African Christians understand poverty and suffering. They have experienced firsthand dictatorial regimes, corruption, ethnic conflicts, the HIV/AIDS calamity, Ebola, and various environmental disasters. Regardless of overwhelming poverty, African Christians embrace hospitality and charity. We do not separate the gospel from social action. I think Canadian Christians can learn the value of charity and hospitality that stems not from plenty, but from inadequacy. Canada is a land of plenty. I marvel at how much food is wasted in Canada. I have occasionally been invited to carry food home after a party, because, my host would say, “these would be thrown away!” I find this sad because I see a lot of poverty in some parts of downtown Hamilton. The church should not separate care for spiritual needs of the people from their everyday needs.

Taking Community Seriously

African worldview emphasize togetherness, community, and interdependence. In Africa, it is not the Western “I think therefore I am,” but “I am, because we are; and since we are, therefore I am” that matters. The value of community affects how we look at Christianity – reading the Bible in community, understanding the church as family of God (the coming together of “relatives” of Christ), spiritual disciplines from communal perspective, emphasis on individual as well as corporate (social) evils, and the kingdom of God (read as KIN-DOM) understood communally. I see a lot of individualism in Canada. Sadly, even within the bounds of the Church, individualism seems to be the order of the day. Would Canadian Christianity be different if it focused more on community? What if spiritual disciplines were communal instead of individual? What if salvation was looked at from a communal perspective instead of from an individual perspective? How would that shape Canadian faith?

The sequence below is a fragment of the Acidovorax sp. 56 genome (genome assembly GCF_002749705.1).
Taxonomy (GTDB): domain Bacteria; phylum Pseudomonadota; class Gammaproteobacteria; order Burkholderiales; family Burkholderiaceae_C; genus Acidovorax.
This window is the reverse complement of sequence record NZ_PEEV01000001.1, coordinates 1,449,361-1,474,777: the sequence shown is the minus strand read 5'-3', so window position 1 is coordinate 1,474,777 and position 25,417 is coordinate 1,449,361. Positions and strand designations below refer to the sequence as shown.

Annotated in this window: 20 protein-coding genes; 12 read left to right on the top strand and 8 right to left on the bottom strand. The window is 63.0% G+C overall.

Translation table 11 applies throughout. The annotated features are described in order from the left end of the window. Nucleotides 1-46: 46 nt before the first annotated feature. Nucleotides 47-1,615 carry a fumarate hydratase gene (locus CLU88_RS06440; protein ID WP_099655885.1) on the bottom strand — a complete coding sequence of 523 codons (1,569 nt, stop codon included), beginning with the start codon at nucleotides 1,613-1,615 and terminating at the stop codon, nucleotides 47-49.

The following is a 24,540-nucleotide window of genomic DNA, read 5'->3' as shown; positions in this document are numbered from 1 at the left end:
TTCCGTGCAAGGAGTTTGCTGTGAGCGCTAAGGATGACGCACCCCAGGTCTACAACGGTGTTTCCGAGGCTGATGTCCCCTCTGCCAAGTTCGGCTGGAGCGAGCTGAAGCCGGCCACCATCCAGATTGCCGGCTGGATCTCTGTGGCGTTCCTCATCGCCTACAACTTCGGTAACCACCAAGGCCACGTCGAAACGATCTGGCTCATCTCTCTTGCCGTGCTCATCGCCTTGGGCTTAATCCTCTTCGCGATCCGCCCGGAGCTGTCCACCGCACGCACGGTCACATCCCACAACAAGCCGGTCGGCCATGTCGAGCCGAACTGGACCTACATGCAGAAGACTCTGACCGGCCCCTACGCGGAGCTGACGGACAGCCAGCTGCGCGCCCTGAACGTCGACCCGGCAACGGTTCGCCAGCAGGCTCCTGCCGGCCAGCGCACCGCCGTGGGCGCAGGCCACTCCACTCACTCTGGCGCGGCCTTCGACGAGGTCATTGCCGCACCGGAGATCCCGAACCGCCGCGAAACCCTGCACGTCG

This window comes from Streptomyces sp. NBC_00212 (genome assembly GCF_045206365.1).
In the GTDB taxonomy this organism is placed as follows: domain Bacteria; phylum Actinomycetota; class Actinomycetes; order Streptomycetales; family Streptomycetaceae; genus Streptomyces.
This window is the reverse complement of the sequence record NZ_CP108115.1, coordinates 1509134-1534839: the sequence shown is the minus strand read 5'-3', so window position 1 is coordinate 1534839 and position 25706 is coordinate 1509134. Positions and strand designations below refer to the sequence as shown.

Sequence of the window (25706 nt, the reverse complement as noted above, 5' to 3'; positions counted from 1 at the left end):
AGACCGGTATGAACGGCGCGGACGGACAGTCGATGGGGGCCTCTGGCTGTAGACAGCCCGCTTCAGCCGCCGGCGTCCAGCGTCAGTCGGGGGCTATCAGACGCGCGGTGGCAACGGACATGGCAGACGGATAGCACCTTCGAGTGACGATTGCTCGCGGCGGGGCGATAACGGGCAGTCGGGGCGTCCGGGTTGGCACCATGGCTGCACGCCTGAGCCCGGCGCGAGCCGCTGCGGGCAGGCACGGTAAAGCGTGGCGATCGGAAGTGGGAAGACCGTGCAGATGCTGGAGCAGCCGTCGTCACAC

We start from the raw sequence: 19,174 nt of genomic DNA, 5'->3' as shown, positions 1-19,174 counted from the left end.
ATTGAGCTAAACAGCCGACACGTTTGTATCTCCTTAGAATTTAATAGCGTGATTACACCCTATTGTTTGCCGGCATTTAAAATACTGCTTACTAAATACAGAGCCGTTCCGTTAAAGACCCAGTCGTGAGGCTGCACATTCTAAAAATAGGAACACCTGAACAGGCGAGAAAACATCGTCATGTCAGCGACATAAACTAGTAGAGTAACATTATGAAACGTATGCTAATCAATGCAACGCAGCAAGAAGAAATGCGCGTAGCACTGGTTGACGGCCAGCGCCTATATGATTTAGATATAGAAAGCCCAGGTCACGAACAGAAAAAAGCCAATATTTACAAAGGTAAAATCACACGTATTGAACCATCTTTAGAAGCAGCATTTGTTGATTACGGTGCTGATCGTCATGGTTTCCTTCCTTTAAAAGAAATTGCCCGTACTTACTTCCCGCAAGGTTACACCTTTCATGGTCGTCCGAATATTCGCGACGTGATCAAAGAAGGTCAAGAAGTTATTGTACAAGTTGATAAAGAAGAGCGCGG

Taking the Supernatural Worldview Seriously

This could be the most problematic thing to encourage Canadians to embrace because supernatural worldview is sometimes frowned upon and considered primitive. However, a belief in the supernatural is human; human beings are spiritual beings. In fact Christianity itself is a supernatural belief system. Supernatural worldview is part of the DNA of African peoples. It is therefore very common in Africa to embrace the supernatural elements of biblical faith such as vision, healing, and exorcism. The belief in the supernatural shapes how we think about spiritual warfare. We believe, in Africa, that spiritual forces are real forces. African Christians do not ignore spiritual warfare, they face spiritual forces head-on. Exorcism is a general part of the Sunday liturgy even among many traditional mainstream churches such as Presbyterians, Methodist, and Baptists.

African worldview is also very religious. Religion is interwoven into the fabric of everyday life. For many Africans, to live is to be religious.

Western worldview is characterized by Enlightenment philosophies that embraced the rational more than the supernatural. How might an acceptance of supernaturalism help shape Christianity in Canada? How would it shape how Canadian Christians do spiritual warfare? How would this help address human fear?

You only need to watch paranormal, psi, and monster movies to appreciate that supernaturalism is here to stay, even if academicians think otherwise. The quest to understand supernaturalism drives people (Christians included) to unbiblical sources which consequently leaves the door open to deeper supernaturalism. Perhaps Canadian Christians need to think of ways of addressing the deep seated human need to conquer the mystical dimensions of life.

The New York Times Magazine featured a cover story a few years ago titled, “Mission from Africa” about African Christians in the United States. The article asked this crucial question: “How does the West brace itself for something “different?” Or to ask it a little bit differently: Is the non-Christian West ready for the Christian Rest?

David Tarus is a PhD student at McMaster Divinity College. He was featured in the Sept/Oct Faith Today, in the article When Global South Scholars Call Canada Home.